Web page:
• @foreyez, there's a phrasing here, but there's also something more substantive at issue. First the phrasing issue: a mode is just a scale. The mode we use to improvise can influence the chord we choose. But that doesn't change the fact that the mode is a scale, and it doesn't change the fact that a chord is a chord. That said, we can choose chords that match modes. If you want, you can often think of it as though we're building a chord using 1-3-5-7 (etc.) from the selected mode.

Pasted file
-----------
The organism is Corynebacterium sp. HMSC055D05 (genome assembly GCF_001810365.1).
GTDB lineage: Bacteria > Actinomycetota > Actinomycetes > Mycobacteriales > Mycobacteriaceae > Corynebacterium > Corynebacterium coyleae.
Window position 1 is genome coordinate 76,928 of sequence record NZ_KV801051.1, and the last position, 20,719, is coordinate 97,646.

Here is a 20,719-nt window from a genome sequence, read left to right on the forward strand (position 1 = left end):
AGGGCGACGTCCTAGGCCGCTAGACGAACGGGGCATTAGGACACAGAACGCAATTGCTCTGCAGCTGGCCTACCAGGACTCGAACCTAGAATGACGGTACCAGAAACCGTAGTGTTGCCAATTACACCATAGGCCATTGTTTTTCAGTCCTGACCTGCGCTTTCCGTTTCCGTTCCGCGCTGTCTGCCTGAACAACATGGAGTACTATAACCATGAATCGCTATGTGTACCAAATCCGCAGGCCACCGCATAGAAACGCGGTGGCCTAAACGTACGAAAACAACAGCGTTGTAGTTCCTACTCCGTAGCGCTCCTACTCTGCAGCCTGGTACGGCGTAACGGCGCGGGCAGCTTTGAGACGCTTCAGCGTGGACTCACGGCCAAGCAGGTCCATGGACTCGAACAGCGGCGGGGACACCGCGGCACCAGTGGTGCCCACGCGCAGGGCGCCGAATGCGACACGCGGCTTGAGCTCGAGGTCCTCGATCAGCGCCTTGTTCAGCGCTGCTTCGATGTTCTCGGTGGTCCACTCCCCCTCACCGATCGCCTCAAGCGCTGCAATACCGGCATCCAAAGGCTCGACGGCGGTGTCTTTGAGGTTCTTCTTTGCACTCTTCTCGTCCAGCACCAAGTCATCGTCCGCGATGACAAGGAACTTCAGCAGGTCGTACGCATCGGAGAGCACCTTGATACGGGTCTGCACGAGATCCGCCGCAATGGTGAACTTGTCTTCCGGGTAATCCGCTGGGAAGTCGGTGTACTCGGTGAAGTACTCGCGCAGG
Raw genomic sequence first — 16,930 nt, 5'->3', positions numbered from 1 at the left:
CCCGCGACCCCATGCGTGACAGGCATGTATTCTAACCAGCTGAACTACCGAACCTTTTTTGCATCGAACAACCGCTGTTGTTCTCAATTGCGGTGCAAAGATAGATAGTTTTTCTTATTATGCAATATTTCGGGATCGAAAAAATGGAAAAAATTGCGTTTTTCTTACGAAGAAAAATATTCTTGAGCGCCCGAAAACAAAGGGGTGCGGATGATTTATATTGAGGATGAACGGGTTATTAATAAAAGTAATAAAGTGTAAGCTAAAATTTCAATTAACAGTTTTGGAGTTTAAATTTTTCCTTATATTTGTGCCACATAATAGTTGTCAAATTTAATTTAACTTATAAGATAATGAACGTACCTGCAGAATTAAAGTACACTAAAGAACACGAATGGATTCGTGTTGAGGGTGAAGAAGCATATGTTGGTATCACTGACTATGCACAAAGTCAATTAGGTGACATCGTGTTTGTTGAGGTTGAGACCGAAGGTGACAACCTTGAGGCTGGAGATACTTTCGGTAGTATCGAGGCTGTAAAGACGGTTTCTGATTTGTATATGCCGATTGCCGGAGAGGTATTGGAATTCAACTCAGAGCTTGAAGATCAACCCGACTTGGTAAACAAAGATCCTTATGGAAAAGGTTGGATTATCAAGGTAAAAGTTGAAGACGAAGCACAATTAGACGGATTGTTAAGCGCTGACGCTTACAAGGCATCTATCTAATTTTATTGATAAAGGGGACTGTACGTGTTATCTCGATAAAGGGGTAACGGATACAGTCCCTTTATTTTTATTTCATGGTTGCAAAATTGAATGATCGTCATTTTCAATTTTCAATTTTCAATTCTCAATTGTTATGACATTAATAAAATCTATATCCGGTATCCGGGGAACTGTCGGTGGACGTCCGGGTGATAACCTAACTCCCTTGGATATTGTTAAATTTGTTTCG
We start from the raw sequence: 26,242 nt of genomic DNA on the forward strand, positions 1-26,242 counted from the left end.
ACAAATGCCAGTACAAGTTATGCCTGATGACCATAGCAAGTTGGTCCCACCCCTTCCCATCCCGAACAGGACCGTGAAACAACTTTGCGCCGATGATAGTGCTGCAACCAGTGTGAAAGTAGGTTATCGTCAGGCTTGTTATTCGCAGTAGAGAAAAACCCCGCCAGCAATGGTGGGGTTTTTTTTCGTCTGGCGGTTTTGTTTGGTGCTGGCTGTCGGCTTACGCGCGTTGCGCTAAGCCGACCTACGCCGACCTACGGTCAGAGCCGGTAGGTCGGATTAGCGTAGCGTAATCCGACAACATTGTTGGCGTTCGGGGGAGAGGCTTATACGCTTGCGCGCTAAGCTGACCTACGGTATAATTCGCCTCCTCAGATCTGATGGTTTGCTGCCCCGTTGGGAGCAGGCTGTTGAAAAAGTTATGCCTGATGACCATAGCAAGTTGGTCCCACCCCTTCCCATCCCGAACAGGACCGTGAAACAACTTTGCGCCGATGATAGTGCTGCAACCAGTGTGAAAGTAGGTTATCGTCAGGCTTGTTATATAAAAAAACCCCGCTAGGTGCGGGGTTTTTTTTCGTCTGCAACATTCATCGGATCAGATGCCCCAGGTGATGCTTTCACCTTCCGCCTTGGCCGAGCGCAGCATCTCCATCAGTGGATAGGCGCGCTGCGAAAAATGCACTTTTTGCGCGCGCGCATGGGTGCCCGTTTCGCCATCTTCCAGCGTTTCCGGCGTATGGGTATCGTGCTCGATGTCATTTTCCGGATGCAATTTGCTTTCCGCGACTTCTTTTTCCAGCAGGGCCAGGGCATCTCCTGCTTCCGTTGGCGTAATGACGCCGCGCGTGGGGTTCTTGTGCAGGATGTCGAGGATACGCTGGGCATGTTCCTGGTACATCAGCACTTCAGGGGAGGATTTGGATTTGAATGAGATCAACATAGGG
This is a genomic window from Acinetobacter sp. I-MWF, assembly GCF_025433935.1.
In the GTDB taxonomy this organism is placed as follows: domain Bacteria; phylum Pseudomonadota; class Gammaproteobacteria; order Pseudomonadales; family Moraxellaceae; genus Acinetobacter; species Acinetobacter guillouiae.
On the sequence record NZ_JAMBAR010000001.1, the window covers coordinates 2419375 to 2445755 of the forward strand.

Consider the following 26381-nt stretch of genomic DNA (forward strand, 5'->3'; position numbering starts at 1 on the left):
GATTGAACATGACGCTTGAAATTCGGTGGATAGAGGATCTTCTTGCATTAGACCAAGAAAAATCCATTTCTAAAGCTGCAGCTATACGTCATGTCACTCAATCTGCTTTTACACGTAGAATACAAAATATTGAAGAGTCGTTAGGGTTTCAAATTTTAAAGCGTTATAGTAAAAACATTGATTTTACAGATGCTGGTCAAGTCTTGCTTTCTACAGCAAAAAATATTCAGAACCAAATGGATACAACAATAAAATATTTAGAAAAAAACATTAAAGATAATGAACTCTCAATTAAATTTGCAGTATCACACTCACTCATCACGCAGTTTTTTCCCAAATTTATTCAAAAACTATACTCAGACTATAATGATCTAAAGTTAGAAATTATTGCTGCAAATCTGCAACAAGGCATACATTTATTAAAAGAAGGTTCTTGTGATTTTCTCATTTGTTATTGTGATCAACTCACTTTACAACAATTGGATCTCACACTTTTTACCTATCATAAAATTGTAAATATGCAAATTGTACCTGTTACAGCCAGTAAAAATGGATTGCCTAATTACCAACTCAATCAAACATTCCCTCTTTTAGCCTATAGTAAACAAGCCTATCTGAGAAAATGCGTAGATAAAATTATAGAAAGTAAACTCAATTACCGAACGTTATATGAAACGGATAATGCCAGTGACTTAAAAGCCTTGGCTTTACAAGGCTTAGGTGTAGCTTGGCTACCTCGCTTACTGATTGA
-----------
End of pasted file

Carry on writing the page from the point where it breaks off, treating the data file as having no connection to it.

– jdjazz
    May 8, 2019 at 4:25
  • @foreyez, on the substantive issue. To me it seems like Michael Curtis & I disagree. I don't fully understand what he's looking at when he says "you are describing the 'chord/scale' approach correctly." I tend to disagree, and I think your original statement ("that'd just be my right hand doing that modal stuff--and keep away from b9 avoid notes with whatever chord tone I’m currently on--and my left hand remains in C major") does not describe the "traditional" approach. The traditional approach is: if you change the mode in the right hand, then make the corresponding change in the left hand.
    – jdjazz
    May 8, 2019 at 4:29